Women of Watermark: Viola Davis, Sheryl Sandberg, Condoleeza Rice address students at annual Watermark Conference Silicon Valley


Sahana Srinivasan

Facebook CEO Sheryl Sandberg spoke at the Watermark Conference Silicon Valley. Watermark sponsored 17 Harker students to attend the conference.

by Gloria Zhang, Reporter

Watermark sponsored 17 students and three teachers to discover more about women’s successes at the annual Watermark Conference Silicon Valley Conference, as part of the Young Women’s program. The conference took place at the San Jose Convention Center on Feb. 1 from 7:30 a.m. to 5 p.m. and was organized by CareerConnect.

Watermark is a society of women leaders in the Bay Area. Created in 1993, the community impels women to seek out executive and leadership positions with their educational programs.

The students who attended the conference were Sneha Bhetanabhotla (12), Zahra Budhwani (12), Riya Chandra (12), May Gao (12), Alexis Gauba (12), Neymika Jain (12), Preethi Kandappan (12), Judy Pan (12), Evani Radiya-Dixit (12), Aliesa Bahri (11), Aria Coalson (11), Amy Jin (11), Maya Kumar (11), Isabella Spradlin (11), Sahana Srinivasan (11), Enya Lu (10), Reiya Das (9) and Roma Gandhi (9).

The students attended several break-out sessions, a morning and lunch keynote and three Young Women’s Program breakout sessions. The morning keynotes were presented by New York Times bestselling author Shawn Achor, with a Ted Talk about happiness; Annie Clark, co-founder of End Rape On Campus, and Sheryl Sandberg, Facebook’s chief operating officer. Former secretaries of state Condoleezza Rice and Madeleine Albright and Viola Davis, award-winning actresses, hosted the lunch session.

The first two sessions of the Young Women’s Program introduced topics about ending sexual violence and following a path of success. There were many different topics available for the third sessions.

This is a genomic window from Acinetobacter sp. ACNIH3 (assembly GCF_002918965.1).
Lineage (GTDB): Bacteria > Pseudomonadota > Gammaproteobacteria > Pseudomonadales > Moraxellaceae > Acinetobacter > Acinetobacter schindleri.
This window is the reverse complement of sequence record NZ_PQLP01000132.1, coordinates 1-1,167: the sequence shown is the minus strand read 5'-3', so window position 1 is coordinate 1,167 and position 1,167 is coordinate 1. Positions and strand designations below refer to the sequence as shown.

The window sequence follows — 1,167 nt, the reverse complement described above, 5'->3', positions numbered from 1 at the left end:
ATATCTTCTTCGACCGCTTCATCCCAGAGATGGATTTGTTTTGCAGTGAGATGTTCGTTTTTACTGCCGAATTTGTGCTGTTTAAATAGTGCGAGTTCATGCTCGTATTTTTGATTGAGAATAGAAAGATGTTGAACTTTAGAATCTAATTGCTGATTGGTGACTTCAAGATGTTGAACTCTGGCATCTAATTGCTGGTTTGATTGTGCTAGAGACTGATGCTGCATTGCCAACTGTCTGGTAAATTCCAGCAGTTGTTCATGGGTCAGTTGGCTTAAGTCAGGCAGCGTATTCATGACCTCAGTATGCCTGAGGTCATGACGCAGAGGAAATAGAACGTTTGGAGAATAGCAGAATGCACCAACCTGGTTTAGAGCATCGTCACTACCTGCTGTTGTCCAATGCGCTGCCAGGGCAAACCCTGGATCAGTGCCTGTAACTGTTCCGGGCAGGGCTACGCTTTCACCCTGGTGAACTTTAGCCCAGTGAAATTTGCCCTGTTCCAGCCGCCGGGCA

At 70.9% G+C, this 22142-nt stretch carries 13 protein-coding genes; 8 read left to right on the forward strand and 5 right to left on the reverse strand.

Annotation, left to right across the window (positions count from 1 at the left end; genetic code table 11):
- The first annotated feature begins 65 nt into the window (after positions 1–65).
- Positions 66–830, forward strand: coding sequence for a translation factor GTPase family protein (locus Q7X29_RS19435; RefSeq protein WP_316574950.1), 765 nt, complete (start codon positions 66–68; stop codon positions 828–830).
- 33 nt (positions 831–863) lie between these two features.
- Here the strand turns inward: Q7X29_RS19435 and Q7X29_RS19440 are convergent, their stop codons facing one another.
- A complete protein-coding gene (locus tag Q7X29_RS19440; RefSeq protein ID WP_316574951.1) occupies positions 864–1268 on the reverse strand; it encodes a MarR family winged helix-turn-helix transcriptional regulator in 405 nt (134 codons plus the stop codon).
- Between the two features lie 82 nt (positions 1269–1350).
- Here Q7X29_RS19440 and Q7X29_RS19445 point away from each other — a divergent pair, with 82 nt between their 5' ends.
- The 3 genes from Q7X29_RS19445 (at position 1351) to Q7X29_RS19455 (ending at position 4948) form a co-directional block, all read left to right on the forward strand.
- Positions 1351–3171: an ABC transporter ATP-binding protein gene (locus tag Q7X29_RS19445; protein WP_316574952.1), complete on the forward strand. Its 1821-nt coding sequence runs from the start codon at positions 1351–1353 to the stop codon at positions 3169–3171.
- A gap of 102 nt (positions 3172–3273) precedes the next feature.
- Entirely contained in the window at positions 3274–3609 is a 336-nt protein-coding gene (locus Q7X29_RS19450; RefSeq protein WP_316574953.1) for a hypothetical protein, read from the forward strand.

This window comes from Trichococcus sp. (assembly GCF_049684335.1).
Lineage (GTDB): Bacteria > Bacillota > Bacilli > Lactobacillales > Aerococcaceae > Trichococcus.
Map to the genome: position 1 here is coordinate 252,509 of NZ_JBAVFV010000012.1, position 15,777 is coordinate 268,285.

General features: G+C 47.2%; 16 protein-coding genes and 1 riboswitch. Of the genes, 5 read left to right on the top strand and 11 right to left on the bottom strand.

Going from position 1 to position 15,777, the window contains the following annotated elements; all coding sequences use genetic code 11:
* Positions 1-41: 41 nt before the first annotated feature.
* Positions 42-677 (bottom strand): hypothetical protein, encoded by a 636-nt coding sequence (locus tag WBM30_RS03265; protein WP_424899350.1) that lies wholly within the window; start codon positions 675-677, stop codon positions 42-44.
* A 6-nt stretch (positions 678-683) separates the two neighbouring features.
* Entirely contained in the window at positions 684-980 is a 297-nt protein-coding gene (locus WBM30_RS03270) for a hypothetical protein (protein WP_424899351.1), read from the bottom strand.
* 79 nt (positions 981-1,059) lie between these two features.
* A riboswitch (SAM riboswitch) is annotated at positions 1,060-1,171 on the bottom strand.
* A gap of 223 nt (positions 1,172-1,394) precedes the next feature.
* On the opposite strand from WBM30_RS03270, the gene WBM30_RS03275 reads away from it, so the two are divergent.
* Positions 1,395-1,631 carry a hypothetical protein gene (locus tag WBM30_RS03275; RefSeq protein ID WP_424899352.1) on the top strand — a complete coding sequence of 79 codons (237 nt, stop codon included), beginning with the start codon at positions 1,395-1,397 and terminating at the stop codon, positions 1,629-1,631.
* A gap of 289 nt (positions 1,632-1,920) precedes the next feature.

“There were tools for [our students] as women, but also tools on how to educate and re-educate both men and women, especially at a younger age.” business and entrepreneur teacher Michael Acheatel said. “The breakout sessions for the Young Women’s program were about a couple different women who have gotten a lot of notoriety, specifically in the blogging field, and how they got to their positions today and the lessons they learned; for example, being successful in negotiating your salaries.”

For the third workshop, Zahra attended a session about women empowerment presented by Grace Killelea, CEO of GKC group. Killelea advocated about confidence in women.

“[Grace] talked about what she did in her life, her life story, and what she did to get to the point of where she was. She basically said, ‘Speak Up! Suit Up! Show up!’” Zahra said. “She talked about tangible ways that you can do things. She said that if somebody interrupted you, and if you feel like being constantly interrupted as a woman, this is exactly what you should do: you should talk to them, you should take their name and say, ‘James, stop interrupting me!’”

Freshman DECA member Roma was motivated by the women speakers, especially Viola Davis and her optimistic beliefs of reaching one’s goals.

“Just looking around and seeing so many women, around 6000, gathered in one conference and interested in being knowledgeable about business and advancing in your career is very inspirational. It pushed me to go further, and Viola Davis showed that no matter where you come from, you can always reach your goal,” Roma said.

There were 44 exhibitors this year, including exhibits from Dell, United Airlines, Yahoo!, BMW and NBC Bay Area. Exhibitors were provided the opportunity to meet with a diverse audience and to further promote their businesses.

One of the speakers, Viola Davis, unfolded a story of her life challenges. Her story touched on the issues of racism in the society of her parents who grew up in the Jim Crow world in the South. Years later, Davis, facing racism herself, was unsure of her own potential. She mentioned the topics of self-confidence and owning one’s life story.

“I know what it means to be sixteen. You feel like, who am I? Gawky? Or overly confident? Not really. What the caterpillar calls the end of the world, the master calls it the butterfly,” Davis said. “And as soon as you think your life is ending, like your hair should be longer, you should be skinnier, you should have more weight and more boyfriends, you should have gotten that great car, and that you should have your favorite job, that you are enough.”

This piece was originally published in the pages of The Winged Post on February 21, 2017.